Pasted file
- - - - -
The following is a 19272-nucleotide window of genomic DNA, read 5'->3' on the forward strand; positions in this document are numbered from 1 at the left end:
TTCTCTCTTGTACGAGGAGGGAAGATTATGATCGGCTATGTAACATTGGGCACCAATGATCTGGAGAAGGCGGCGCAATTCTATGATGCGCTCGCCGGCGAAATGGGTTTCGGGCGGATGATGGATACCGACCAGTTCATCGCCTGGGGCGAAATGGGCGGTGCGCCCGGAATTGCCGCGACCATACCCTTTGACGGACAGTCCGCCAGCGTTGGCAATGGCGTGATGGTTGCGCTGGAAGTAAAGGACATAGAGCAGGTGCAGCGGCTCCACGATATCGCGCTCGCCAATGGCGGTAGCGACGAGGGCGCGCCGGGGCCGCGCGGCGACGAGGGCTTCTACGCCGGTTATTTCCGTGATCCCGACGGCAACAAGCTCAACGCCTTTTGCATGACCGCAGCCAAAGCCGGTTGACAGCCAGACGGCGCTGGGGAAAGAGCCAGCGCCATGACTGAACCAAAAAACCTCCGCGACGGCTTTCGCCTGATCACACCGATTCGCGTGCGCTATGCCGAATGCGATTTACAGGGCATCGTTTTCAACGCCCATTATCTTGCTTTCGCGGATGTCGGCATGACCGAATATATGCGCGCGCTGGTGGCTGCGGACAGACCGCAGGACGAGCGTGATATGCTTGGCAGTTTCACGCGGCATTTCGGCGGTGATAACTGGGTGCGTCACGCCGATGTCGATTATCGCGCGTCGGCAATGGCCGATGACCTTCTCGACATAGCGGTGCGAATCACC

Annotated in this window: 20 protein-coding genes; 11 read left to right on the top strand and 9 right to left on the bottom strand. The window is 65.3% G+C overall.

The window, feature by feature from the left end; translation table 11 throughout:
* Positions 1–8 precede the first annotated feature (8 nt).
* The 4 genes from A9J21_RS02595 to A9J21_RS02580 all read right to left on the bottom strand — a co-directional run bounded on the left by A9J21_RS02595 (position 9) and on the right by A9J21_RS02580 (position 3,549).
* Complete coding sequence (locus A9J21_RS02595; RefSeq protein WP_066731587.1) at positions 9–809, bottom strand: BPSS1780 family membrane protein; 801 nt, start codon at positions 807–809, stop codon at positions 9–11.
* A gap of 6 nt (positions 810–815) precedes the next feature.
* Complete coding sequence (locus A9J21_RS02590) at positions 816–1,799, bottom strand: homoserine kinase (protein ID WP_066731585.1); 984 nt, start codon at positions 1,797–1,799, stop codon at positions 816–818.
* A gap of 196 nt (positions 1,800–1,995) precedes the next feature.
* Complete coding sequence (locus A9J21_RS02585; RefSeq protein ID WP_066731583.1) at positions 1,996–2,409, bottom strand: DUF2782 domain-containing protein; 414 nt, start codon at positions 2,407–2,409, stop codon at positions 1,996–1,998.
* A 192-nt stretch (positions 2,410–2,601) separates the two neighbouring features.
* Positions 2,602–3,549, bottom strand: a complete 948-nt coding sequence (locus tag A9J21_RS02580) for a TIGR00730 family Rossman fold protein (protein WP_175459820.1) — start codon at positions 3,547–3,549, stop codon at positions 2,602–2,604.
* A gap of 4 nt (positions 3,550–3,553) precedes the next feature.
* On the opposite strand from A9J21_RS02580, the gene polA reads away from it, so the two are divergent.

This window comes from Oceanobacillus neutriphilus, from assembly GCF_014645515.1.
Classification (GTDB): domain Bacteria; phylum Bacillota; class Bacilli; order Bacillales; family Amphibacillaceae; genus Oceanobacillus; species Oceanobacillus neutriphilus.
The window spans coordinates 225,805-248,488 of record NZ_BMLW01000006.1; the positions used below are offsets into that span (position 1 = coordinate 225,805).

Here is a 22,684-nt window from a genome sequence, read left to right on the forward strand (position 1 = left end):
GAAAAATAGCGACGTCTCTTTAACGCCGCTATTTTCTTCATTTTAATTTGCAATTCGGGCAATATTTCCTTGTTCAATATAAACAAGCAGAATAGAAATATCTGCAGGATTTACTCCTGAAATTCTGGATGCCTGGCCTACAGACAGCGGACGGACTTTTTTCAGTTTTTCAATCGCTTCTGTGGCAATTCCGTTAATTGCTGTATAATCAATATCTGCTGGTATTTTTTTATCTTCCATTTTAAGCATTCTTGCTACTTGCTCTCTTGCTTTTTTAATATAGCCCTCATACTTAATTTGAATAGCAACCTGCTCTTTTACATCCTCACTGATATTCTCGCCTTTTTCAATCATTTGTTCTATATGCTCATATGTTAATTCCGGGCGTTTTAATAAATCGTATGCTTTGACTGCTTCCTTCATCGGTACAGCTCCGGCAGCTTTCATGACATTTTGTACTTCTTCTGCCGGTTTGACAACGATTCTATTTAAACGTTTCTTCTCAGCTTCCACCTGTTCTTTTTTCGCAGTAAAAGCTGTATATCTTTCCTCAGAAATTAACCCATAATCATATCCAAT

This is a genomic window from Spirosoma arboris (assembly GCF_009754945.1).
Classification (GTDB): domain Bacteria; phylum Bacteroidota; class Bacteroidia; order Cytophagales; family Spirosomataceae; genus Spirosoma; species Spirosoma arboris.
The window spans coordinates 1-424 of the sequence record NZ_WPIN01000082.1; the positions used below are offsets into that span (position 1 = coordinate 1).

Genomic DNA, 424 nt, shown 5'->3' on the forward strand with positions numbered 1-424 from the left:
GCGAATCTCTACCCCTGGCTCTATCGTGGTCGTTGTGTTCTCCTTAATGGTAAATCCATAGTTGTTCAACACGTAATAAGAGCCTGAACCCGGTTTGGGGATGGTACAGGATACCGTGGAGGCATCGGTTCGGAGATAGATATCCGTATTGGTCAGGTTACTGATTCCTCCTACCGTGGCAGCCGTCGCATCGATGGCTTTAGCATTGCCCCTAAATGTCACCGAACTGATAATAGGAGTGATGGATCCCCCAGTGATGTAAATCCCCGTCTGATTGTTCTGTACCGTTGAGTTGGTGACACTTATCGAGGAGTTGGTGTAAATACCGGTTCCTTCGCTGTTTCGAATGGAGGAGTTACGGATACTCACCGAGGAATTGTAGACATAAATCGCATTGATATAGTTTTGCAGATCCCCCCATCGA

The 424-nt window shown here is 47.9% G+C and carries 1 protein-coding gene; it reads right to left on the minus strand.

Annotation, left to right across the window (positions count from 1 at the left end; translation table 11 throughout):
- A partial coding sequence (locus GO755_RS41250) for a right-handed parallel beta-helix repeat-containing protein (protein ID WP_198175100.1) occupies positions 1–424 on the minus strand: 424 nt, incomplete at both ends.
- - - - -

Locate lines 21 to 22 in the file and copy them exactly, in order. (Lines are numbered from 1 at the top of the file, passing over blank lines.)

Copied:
This is a genomic window from Spirosoma arboris (assembly GCF_009754945.1).
Classification (GTDB): domain Bacteria; phylum Bacteroidota; class Bacteroidia; order Cytophagales; family Spirosomataceae; genus Spirosoma; species Spirosoma arboris.